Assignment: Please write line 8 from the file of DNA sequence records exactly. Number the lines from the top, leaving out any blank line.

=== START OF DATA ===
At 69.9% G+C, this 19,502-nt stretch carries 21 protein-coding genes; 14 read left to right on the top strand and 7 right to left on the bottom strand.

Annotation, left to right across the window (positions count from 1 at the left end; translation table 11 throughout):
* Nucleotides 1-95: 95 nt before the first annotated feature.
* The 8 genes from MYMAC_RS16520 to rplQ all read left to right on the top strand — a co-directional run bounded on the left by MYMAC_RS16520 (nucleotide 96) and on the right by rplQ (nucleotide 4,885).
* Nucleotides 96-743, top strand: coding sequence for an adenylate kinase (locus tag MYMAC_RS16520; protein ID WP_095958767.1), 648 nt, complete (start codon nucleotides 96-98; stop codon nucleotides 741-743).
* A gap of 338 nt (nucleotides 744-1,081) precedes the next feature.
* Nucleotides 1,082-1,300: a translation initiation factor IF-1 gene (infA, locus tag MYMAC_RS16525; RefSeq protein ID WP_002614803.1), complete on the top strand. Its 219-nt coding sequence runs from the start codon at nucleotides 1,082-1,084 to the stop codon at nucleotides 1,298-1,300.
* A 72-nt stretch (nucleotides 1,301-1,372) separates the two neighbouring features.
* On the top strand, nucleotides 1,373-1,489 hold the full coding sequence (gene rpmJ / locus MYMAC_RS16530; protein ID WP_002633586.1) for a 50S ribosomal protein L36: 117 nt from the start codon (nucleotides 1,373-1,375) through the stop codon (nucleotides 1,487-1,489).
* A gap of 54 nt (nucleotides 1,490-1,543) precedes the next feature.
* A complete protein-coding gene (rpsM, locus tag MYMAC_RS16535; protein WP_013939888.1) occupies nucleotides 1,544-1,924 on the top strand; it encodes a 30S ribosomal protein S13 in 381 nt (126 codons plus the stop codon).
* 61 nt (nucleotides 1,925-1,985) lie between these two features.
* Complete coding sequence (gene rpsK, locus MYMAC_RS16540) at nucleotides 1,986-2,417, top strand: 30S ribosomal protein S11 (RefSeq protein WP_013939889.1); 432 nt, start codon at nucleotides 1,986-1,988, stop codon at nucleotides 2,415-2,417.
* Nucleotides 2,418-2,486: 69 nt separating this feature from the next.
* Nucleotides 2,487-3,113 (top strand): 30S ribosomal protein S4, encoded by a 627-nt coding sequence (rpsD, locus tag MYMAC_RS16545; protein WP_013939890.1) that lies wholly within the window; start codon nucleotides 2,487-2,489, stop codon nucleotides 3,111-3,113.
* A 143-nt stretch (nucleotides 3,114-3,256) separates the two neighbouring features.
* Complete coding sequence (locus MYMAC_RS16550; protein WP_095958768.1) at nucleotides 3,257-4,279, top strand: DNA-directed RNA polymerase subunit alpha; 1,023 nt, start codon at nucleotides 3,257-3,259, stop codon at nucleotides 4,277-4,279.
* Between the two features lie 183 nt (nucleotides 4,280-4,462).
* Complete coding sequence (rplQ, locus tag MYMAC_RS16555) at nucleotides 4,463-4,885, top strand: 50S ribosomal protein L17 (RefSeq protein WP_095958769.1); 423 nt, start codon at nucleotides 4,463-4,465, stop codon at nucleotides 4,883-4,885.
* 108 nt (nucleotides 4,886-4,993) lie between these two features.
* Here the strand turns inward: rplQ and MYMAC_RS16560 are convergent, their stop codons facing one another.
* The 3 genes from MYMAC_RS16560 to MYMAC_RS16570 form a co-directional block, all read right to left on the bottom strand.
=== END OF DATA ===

* A 72-nt stretch (nucleotides 1,301-1,372) separates the two neighbouring features.